KFC and Bodrum Kebab takeaway on Cowley Road have been hit with fines from the Oxford City Council after breaking COVID-19 restrictions. Since receiving the fines there have been no further reportsof either business breaching the regulations. Both businesses are also still inoperation, with advertised opening hours at KFC at between 11:00-22:00, withdelivery extending to 23:45. The Oxford City Council said: “Although takeaways cancontinue operating after 10pm using a delivery service, click-and-collect ordrive-thru, the law forbids them from taking orders and serving food in theirpremises or at their door after 10pm”. Image credit: Steve Daniels Both businesses have been charged £1,000 after enforcementofficers from the newly formed COVID Secure Team witnessed the companiescontinuing to serve customers after 10pm. Councillor Upton also states that city-centre pubs and bars have “gone above and beyond” to protect their staff and customers. She added: “The vast majority of businesses are complying with the new rules.” The Council said that both takeaways were visited aftercomplaints from the public. When officers visited, they saw KFC continuing toserve customers on three separate occasions after 10pm, while Bodrum Kebabstaff were seen serving customers and taking orders at the door at 11:59pm on Friday2nd October. The City Council is able to fine businesses up to £10,000 for breaking the COVID-19 regulations, but given that it was the businesses’ first infraction, chose to set the fine at £1,000. A manager at Bodrum’s Kebab told the BBC when contacted that they “served customers who have a car outside” and that they “are allowed to sell to customers with vehicles outside”. She went on to say: “Some people are jealous that we are getting customers.” KFC and Bodrum’s Kebab have been contacted for comment. Councillor Louise Upton said: “Any businesses that break the coronavirus rules are irresponsibly making the city less safe for everyone, and they should know that we will take action against them.”
Despite the challenges of the pandemic, 370 entries were submitted in the 2020 Southeastern Hay Contest (SEHC), just below the record-setting number of submissions for 2019. More states submitted samples to the contest than ever before, with nine represented.The grand prize was awarded to Brian Johnson of McKenney, Virginia, for his alfalfa hay sample. Johnson received $1,000 from Massey Ferguson and the choice of a new Massey Ferguson DM Series disc mower or RK Series rotary rake to use for next year’s hay production season. The top three entries in each category received cash prizes of $150, $100 and $50, respectively.All of the winners were announced Jan. 5 at the American Forage and Grassland Council annual conference in Savannah, Georgia.The contest is a collaborative partnership between the thirteen university Cooperative Extension programs in the southeast. Entries were judged by the UGA Feed and Environmental Water Lab using near-infrared reflectance spectroscopy testing procedures. The sample with the highest relative forage quality (RFQ) score wins. The RFQ score rates the forage quality based on protein, energy and fiber digestibility.This year’s winners in each category are as follows:Warm Season Perennial Grass Hay:Eddy Turner Farm; Tennille, GeorgiaJeff Bacon; Dudley, GeorgiaJ & R Farms; Edge Hill, GeorgiaAlfalfa Hay:Brian Johnson; McKenney, VirginiaStegall Farms, LLC; Peachland, North CarolinaBucky Malcolm; Madison, GeorgiaPerennial Peanut Hay:Bill Conrad; Malone, FloridaMcGehee Farms; High Springs, FloridaWilliams Farm; Graceville, FloridaCool Season Perennial Grass Hay:B & B Farm Services; Thomaston, GeorgiaOak Ridge Ranch, LLC; Dahlonega, GeorgiaSeldom Rest Farm; Pulaski, TennesseeMixed, Annual Grass or other Hay:Pittman Farms (Jerry Pittman); Nicholson, GeorgiaR+A Farm; Brodnax, VirginiaThousand Hills Farm LLC; Philomont, VirginiaGrass Baleage:Walters Farm; Barnesville, GeorgiaSSS Farms; Thomaston, GeorgiaKenneth D. McMichael; Monticello, GeorgiaLegume Baleage:Walters Farm; Barnesville, GeorgiaSewell Farms; Chipley, FloridaRob Woods; Vernon, FloridaThe contest is open to any hay or baleage producer from Alabama, Arkansas, Florida, Georgia, Kentucky, Louisiana, Mississippi, North Carolina, South Carolina, Tennessee, or Virginia, as well as parts of Oklahoma and Texas.All entries for the 2021 contest must be received by Sept. 1, and winners will be notified by Oct. 1. Awards will be presented during the Sunbelt Agricultural Expo on Oct. 19.More information on how to enter the contest can be found at www.sehaycontest.com or by following on the Facebook page @SEHayContest.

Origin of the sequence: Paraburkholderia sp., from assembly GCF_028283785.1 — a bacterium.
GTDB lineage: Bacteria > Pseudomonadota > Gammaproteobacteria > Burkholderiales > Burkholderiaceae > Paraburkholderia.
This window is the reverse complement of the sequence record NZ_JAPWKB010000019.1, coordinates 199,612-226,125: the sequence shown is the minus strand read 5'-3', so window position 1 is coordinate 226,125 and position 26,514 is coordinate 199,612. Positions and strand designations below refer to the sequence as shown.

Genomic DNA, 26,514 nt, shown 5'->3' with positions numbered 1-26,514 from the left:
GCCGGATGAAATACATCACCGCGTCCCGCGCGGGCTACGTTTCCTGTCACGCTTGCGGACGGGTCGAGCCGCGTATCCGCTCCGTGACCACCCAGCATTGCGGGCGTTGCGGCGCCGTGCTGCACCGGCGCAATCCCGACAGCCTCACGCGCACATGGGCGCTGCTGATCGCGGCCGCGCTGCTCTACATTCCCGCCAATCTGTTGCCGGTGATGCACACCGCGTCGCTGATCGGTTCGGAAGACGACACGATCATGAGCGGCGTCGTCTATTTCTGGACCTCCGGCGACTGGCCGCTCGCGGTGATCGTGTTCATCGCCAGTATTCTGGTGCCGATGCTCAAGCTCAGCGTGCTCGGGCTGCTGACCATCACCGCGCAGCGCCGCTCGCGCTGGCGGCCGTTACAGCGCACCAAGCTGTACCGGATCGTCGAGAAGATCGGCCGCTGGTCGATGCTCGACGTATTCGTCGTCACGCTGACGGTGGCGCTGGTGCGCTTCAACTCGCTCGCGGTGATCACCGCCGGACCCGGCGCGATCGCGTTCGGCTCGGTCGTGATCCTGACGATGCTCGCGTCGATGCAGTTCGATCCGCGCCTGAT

Undergraduate Student Government President Austin Dunn addressed the USG Senate in his State of USG speech Tuesday. He spoke about the progress made by USG this year across all branches and how the organization has worked toward enhancing transparency, student wellness and diversity.USG President Austin Dunn addressed the Senate Tuesday, mentioning issues such as diversity within USG and the balance between student autonomy and admistrative authority. Yuwei Xi | Daily TrojanHe noted the fall break resolution and dining hall take-out resolution passed by the senate as instances of USG working to improve health and wellness on campus. He also said that the Thirty-Second Thursday segments posted on USG’s Facebook page to inform students are an example of USG reaching out to the community.The senate also passed a bylaw amendment proposed by Senator Katie Bolton and Co-Director of Service Student Assembly Alec Vandenberg which adds a new director of external affairs position to the advocacy branch of USG by a vote of 10-1. The position would promote political awareness and involvement among undergraduate students. A similar bylaw amendment was rejected by the senate six weeks ago due to concerns over partisan leanings potentially influencing the position.The version that the senate passed Tuesday explicitly dealt with the issue of partisan bias. “The external affairs director shall strive to remove barriers to student political participation, absent any influence of personal political views,” the resolution stated. Senate aide Neal Sivadas, Parliamentarian Julianna Hrovat and Senators Joey Hall and Isabella Smith proposed a resolution to form a committee to examine how the transitional experiences of spring admits can be enhanced. Hall explained that the resolution is meant to comprehensively address broad issues for spring-admitted students at USC.“This is a resolution regarding my consolidation of projects I have been working on for the spring-admit experience for the entire year,” Hall said. “It addresses things like housing, welcome week, orientation and advisement for all spring-admitted students.”Hall read the resolution, which explains the composition and broad intentions of the task force, aloud.“The Undergraduate Student Government of the University of Southern California does hereby resolve that a committee be formed consisting of both administration and spring-admitted students currently attending USC,” Hall read from the resolution, “… to create equal opportunity among all first-year students, regardless of admission date, specifically tailored to orientation, welcome week, housing, registration, and advisement.”Hrovat cited various surveys conducted by USG which indicate that spring-admitted students, by in large, are unsatisfied not only with programs such as Welcome Week, but also with their broader experiences in making friends and integrating into the community. “97.1 percent of (spring-admitted) students attended an orientation session and only 27.5 (percent) of those students responded ‘agree’ or ‘strongly agree’ to the statement, ‘I had enough time to familiarize myself with USC during orientation,’” Hrovat said.